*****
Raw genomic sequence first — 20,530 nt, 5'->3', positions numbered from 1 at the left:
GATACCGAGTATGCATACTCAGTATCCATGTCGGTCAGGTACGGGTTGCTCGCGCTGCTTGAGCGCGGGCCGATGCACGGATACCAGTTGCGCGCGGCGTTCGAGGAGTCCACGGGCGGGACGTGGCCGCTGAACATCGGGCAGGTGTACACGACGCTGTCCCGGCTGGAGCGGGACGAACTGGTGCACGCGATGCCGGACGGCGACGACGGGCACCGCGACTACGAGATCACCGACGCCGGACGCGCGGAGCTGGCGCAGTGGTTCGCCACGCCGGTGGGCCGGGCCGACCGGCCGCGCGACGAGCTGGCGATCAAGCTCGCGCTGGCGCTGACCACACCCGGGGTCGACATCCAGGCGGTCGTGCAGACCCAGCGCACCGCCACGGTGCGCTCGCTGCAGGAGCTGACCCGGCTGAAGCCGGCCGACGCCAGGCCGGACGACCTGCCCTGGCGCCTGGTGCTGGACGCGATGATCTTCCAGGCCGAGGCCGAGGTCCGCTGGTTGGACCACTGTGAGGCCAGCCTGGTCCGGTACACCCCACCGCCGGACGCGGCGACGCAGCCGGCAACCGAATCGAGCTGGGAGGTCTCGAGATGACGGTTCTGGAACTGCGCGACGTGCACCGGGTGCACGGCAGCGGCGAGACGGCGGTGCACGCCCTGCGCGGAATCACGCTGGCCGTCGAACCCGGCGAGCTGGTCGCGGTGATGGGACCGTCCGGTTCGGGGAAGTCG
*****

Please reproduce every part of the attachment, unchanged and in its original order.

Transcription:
Raw genomic sequence first — 20,530 nt, 5'->3', positions numbered from 1 at the left:
GATACCGAGTATGCATACTCAGTATCCATGTCGGTCAGGTACGGGTTGCTCGCGCTGCTTGAGCGCGGGCCGATGCACGGATACCAGTTGCGCGCGGCGTTCGAGGAGTCCACGGGCGGGACGTGGCCGCTGAACATCGGGCAGGTGTACACGACGCTGTCCCGGCTGGAGCGGGACGAACTGGTGCACGCGATGCCGGACGGCGACGACGGGCACCGCGACTACGAGATCACCGACGCCGGACGCGCGGAGCTGGCGCAGTGGTTCGCCACGCCGGTGGGCCGGGCCGACCGGCCGCGCGACGAGCTGGCGATCAAGCTCGCGCTGGCGCTGACCACACCCGGGGTCGACATCCAGGCGGTCGTGCAGACCCAGCGCACCGCCACGGTGCGCTCGCTGCAGGAGCTGACCCGGCTGAAGCCGGCCGACGCCAGGCCGGACGACCTGCCCTGGCGCCTGGTGCTGGACGCGATGATCTTCCAGGCCGAGGCCGAGGTCCGCTGGTTGGACCACTGTGAGGCCAGCCTGGTCCGGTACACCCCACCGCCGGACGCGGCGACGCAGCCGGCAACCGAATCGAGCTGGGAGGTCTCGAGATGACGGTTCTGGAACTGCGCGACGTGCACCGGGTGCACGGCAGCGGCGAGACGGCGGTGCACGCCCTGCGCGGAATCACGCTGGCCGTCGAACCCGGCGAGCTGGTCGCGGTGATGGGACCGTCCGGTTCGGGGAAGTCG